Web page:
Date of Award


Document Type


Degree Name

Doctor of Philosophy (PhD)



First Advisor

J. Matthew Mahoney


There is a well-established relationship between epilepsy and genetics. A range of genetic architectures exists, from monogenic disorders with a single causal gene mutation to polygenic forms caused by multiple common interacting variants and their aggregated effects. As a result of this genetic complexity, the epilepsies exhibit extreme phenotypic heterogeneity, with multiple seizure types and comorbidities varying in presence and severity across patients. Indeed, nominally monogenic forms of epilepsy can have vastly different clinical manifestations even among individuals with the same gene mutation. Alternatively, many gene mutations can result in the same electrographic seizure type. Thus, the map from genotype to phenotype is both one-to-many and many-to-one. In model systems, we can systematically probe the genotype-phenotype map to gauge both primary effects of epilepsy-causing mutations and modifier effects that arise from interactions with the rest of the genome.In this dissertation, I study two distinct, but archetypal, classes of genetic epilepsy: tuberous sclerosis complex (TSC) and genetic generalized epilepsies (GGE). TSC is an autosomal dominant disorder caused by well-characterized mutations, while GGE is a heritable syndrome for which there is no singular cause, although there are monogenic forms. By investigating monogenic insults in mice and the resulting phenotypic heterogeneity as a function of genetic background diversity, I uncover genetic modifiers of these disorders responsible for mitigating or aggravating the effects of the original insult. In our first study, I developed a novel mouse model of TSC, which is caused by loss-of-function mutations in the TSC1 or TSC2 genes. Human patients are always heterozygous for such a mutation and can present with severe epilepsy, brain lesions, and neuropsychiatric disorders. However, current TSC mouse models are not reflective of human TSC, either because they do not accurately model the gene dosage or the phenotypic effects. By systematically modifying the genetic background of heterozygous Tsc1 knockout mice, I show for the first time that chronic epilepsy can occur in a heterozygous mouse, making our model the first construct-valid and face-valid model of TSC-associated epilepsy. Importantly, I did not observe epilepsy across all genetic backgrounds, demonstrating that phenotypic differences among mice with the same Tsc1 gene mutation were the result of genetic modifiers, which can potentially be mapped and exploited as therapeutic targets. In a second study, I performed a computational analysis of genetic modifiers of GGE. Absence seizures are common in GGEs and are characterized by brief lapses in awareness and spike-and-wave discharges (SWD) seen on EEG. In a prior mapping study by our collaborators, a series of crosses between transgenic seizure-resistant and seizure-prone strains, each carrying a distinct SWD-causing mutation, demonstrated an antagonistic epistatic interaction between two modifier loci, independent of the causal mutation. Thus, their study implicated universal modifiers in the background acting through common pathways. To address low mapping resolution of these loci, I used a genetic network analysis to integrate their results with human GGE risk genes to prioritize candidate genes as modifiers. Our top-ranking genes implicate neurodevelopmental regulators and cytoskeletal organization as key modifier pathways influencing GGE severity. Across these two projects, I saw a similar theme: genetic diversity is a critical tool to dissect the phenotypic heterogeneity of the epilepsies.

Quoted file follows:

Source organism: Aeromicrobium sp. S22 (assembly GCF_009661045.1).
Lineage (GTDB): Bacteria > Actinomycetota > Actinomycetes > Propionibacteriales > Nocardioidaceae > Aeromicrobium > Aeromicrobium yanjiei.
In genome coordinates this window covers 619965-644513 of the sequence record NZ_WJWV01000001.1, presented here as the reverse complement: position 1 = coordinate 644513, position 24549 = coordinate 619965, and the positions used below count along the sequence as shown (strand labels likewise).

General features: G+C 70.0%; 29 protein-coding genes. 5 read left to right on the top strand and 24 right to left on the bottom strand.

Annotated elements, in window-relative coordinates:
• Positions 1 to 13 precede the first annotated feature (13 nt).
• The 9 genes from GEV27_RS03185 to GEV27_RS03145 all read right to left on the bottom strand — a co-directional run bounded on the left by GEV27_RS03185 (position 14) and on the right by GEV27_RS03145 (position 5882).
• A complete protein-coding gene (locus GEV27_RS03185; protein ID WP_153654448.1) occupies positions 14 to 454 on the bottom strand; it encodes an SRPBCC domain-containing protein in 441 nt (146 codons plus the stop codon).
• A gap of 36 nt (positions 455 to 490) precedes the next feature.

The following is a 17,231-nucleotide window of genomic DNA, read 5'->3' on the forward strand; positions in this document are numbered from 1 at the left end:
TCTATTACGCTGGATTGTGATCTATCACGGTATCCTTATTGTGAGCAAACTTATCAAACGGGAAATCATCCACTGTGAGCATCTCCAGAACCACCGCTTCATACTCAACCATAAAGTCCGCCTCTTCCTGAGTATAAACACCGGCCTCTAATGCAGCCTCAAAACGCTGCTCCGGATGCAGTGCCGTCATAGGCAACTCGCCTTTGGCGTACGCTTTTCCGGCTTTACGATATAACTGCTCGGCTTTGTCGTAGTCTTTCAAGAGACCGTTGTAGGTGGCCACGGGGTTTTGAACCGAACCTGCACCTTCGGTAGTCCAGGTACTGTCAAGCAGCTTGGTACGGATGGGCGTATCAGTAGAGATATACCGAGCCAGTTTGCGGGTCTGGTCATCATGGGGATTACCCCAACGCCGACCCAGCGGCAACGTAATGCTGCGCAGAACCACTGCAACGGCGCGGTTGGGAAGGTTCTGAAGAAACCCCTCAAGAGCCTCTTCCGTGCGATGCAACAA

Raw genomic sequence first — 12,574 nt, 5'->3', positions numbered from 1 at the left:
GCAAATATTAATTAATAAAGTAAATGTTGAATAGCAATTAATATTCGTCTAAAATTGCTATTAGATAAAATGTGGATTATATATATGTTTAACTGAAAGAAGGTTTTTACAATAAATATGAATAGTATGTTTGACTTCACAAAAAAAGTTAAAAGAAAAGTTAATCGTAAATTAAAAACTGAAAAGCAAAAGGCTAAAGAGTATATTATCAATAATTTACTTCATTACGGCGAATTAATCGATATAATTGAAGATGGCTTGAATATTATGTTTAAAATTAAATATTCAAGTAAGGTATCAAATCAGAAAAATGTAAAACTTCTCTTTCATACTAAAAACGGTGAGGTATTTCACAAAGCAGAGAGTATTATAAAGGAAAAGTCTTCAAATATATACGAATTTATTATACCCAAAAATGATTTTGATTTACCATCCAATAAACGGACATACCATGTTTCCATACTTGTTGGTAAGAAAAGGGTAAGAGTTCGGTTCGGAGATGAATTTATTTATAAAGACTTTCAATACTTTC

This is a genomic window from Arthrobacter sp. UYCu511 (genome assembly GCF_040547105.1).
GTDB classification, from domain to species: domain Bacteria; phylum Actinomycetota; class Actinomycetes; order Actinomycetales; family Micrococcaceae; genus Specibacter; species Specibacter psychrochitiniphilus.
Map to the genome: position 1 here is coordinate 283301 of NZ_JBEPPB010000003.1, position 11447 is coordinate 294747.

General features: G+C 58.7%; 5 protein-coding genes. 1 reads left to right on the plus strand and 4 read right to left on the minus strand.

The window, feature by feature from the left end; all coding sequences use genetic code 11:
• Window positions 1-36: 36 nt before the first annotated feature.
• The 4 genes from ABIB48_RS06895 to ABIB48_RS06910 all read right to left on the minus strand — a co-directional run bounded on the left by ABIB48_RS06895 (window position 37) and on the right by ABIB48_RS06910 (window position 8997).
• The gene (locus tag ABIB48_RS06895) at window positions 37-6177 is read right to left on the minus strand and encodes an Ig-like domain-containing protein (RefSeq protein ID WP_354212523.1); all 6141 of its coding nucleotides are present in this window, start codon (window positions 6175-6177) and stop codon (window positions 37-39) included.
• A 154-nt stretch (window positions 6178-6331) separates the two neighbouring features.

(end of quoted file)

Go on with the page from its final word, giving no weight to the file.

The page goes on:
Number of Pages

171 p.

Available for download on Sunday, April 20, 2025